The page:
9 Important Steps To Reduce Computer Pains
Is your computer and body position causing you undue stress and pain? A poor computer workstation causes bad posture which leads to neck and shoulder pain, headaches, back pain, and carpal tunnel syndrome. In this article, we discuss standing workstations, sitting on stability balls, and the 9 most important computer tips for desktop, notebook and tablet users.
Screen Glare: Whatever device you are using, position yourself and the device so light sources are directly to your right or left in order to minimize screen glare. The light source should not be in front or behind you.
Desktop Users: Place your monitor directly in front of you, not off to one side. The center of the monitor should be eye level and about arm’s length away. Place documents on a holder attached to the side of the monitor or on a stand between the keyboard and monitor.
Seating: Adjust your seat height so your knees are even or slightly below your hips (90 degree hip and knee angle). The seat height should be adjusted so your hands are level or slightly below your elbows. Armrests can and should be used. The height should be adjusted so your elbows are lightly resting on them and your shoulders are down and relaxed.
Standing Workstations: Because of the health hazards of sitting, we are BIG proponents of standing workstations. If this can be arranged with your employer, we highly recommend it!
An inexpensive one we have found is the Varidesk, an adjustable desk riser that sits on top of your existing desk and allows you to switch from seated to standing positions.
Standing while on your computer at home is just as important (details below). We recommend sitting no more than 20 minutes at a time followed by standing at your computer at least 20 minutes to an hour before sitting again.
Sitting on Stability Balls: These can be used as long as the height is appropriate to give you the proper hip and knee angles and ideal hand and elbow position. Good posture is very important when using them. The lower back should be flat and neutral, not arched inward or outward. They should be used for a few minutes at a time, especially in the beginning. If you feel like you are starting to slouch, feel fatigue, or feel discomfort in your back after using it for awhile, switch back to a standard chair so your core muscles can rest.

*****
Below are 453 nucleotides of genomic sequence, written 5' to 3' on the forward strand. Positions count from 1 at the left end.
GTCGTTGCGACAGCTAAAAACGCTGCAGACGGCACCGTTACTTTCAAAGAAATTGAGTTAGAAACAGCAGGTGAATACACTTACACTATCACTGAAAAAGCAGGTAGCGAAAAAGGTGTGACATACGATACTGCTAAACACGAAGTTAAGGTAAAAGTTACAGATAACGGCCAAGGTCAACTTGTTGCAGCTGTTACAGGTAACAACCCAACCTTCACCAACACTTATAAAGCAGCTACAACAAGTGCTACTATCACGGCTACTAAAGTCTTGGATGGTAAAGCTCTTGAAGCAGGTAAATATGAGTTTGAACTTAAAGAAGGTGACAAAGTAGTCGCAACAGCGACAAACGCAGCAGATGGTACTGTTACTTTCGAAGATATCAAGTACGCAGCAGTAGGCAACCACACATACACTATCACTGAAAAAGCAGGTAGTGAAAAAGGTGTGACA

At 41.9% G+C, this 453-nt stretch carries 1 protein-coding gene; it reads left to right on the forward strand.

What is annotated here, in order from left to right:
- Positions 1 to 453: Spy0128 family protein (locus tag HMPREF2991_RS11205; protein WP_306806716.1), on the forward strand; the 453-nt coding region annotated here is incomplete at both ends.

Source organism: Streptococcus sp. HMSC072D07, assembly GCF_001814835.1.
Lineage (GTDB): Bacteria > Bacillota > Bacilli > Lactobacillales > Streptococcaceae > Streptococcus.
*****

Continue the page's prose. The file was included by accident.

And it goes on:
Hand and Wrist Position: Wrists should be neutral and not be bent up, down, inward or outward. Switch hands using the mouse if tension or discomfort develops in your dominant hand.
Notebook/Laptop Users: The most important tip is your keyboard and hand position are level or slightly below your elbows. If you use a notebook at work, we recommended you get an accessory keyboard and raise the laptop up so the center of the viewing screen is eye level.
You should also make a standing workstation by placing your notebook on anything that will raise it up so your hands are even with, or slightly below your elbows. You can also purchase a lap desk by LapDawg.
Tablet and iPad Users: Your tablet should be approximately chest height so there is a balance between how much you have to lift your arms and how much your head has to tilt down to the screen.
For notebook and tablet use at home or work, we recommend a lap desk. The most versatile and adjustable ones we have found are by LapDawg. This can also be placed on a desk at work or a table at home to make a standing workstation.
Get Your Posture Checked on a Regular Basis. Falls, injuries and having bad posture while working, sleeping or sitting at your computer causes your spine and posture to shift out of place. This leads to unwanted stress and weakness on your body resulting in muscle tightness, pain, numbness and poor health. Check with us to find out how often you need to be checked and adjusted to keep a healthy posture. For most people it is once a month.